This law gave the government the ability to print as much money as it wanted with virtually no liability; the Nixon Shock eventually revealed this problem. Bitcoin solves this problem with its fixed supply, easy and secure self-custody, and ability to send large or small increments between two parties; it excels in areas where gold has failed. With Bitcoin, the general public can again use the currency as a store of value.

Should financial planners be worried about Bitcoin shutting them down? In the Bitcoin Magazine article, “The Role of a Financial Advisor in a Hyperbitcoinized World,” Trent Dudenhoeffer explained that financial planners will not lose their jobs, but the evolution of money will redefine their responsibilities. This change will be a direct result of the evolution of the incentive model, as Bitcoin will repair money. The need for financial planners will diminish as the need to beat inflation diminishes. When people need less time with a financial advisor, the meeting becomes a more holistic strategy session that only happens every two or three years.

Additionally, in Dudenhoeffer’s article, he claims that financial advisors will be the ones to onboard large numbers of people to Bitcoin in the future. This answer will be mainly due to the fact that the advisor is the custodian of most of the client’s assets. He discusses these specific situations that financial planners will help clients in the era of bitcoin: Does it make sense for clients to take out a mortgage using some of their bitcoin as collateral, will the client need help with multi-signature setup, which mobile and desktop wallets will best suit the client’s needs, and whether or not clients should participate in peer-to-peer lending protocols to earn additional return. Fortunately, the dawn of this era may be closer than we think with new products from Watchdog Capital, Swan Bitcoin’s “Swan Advisor” and many more hitting the market.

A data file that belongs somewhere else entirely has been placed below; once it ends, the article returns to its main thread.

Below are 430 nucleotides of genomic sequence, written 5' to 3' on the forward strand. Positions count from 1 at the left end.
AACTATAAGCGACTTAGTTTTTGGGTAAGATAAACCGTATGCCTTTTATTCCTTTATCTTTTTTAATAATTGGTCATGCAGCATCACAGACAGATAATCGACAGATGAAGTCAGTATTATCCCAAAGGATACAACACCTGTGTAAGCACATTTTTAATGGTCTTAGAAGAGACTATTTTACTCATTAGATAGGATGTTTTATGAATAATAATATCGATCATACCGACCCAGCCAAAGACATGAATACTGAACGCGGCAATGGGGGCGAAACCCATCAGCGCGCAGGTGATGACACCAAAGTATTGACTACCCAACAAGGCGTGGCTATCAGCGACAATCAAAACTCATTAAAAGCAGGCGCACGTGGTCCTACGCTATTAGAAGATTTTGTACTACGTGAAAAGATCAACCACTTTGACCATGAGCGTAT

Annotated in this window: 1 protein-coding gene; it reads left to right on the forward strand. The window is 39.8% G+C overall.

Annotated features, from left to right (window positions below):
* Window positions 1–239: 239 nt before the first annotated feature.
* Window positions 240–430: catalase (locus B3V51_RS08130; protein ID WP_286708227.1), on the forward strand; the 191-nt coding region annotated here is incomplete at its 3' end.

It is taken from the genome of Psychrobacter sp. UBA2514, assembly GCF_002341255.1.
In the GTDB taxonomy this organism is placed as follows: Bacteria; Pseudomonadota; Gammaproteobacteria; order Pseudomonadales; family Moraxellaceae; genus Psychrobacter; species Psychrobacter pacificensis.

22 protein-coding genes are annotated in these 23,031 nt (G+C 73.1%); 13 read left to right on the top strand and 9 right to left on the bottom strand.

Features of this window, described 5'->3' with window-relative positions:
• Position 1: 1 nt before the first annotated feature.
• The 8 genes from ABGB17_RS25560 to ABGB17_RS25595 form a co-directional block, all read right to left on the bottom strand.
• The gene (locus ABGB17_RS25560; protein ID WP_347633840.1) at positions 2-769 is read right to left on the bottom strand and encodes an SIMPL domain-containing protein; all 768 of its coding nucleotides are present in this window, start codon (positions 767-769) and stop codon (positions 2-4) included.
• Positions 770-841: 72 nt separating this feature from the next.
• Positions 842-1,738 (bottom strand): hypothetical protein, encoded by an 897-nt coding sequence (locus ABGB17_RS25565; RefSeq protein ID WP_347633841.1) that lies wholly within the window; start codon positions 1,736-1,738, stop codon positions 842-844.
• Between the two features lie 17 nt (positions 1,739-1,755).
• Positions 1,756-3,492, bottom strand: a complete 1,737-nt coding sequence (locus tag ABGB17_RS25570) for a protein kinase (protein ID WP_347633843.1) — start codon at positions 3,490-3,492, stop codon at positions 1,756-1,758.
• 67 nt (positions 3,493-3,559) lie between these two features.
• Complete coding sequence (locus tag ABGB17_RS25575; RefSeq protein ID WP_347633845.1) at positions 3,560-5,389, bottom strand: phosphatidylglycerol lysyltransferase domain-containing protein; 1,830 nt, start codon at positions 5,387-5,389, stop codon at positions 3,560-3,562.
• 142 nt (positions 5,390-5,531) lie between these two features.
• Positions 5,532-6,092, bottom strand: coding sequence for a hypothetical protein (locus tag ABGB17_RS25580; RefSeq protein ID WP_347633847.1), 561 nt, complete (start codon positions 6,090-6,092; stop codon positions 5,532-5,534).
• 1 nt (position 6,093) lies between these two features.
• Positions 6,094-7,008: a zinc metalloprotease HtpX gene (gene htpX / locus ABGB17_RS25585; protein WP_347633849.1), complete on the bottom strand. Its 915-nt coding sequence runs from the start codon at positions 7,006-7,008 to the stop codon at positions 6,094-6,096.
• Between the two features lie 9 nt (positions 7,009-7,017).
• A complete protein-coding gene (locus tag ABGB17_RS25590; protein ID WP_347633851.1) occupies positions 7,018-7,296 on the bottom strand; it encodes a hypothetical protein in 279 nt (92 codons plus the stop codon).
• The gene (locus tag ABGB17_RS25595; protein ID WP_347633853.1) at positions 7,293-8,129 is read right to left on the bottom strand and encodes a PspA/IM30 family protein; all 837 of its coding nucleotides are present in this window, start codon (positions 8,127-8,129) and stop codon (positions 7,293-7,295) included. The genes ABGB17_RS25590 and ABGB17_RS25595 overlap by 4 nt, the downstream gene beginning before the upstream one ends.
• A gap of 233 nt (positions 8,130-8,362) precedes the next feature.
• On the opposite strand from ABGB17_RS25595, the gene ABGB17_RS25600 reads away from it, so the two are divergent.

Certainly, many financial advisers are already in the business for altruistic reasons and seek to help those who come to consult them. Unfortunately, red tape or negative incentives from the government or their headquarters often prevent these CFPs from serving their clients well. The hope for these counselors should be that in the future they would be able to take on fewer clients in order to maximize the care and attention they give to each individual. As seen in the more than 50 years of financial planning history, financial planners learn to adapt to market demands and clients will always need help with basic financial responsibilities like budgeting, taxes, health care and long-term planning. In today’s investing, advisors must build portfolios to beat the cost of inflation or they are not protecting the purchasing power of the investor. However, when customers hold bitcoin, they will only invest if they can beat the appreciation in bitcoin’s purchasing power. A Bitcoin standard will completely overturn investment strategies. The future of financial planning is in the hands of those who adapt to the coming monetary revolution to better support their clients.

This is a guest post by Brian. The opinions expressed are entirely their own and do not necessarily reflect those of BTC Inc. or Bitcoin Magazine.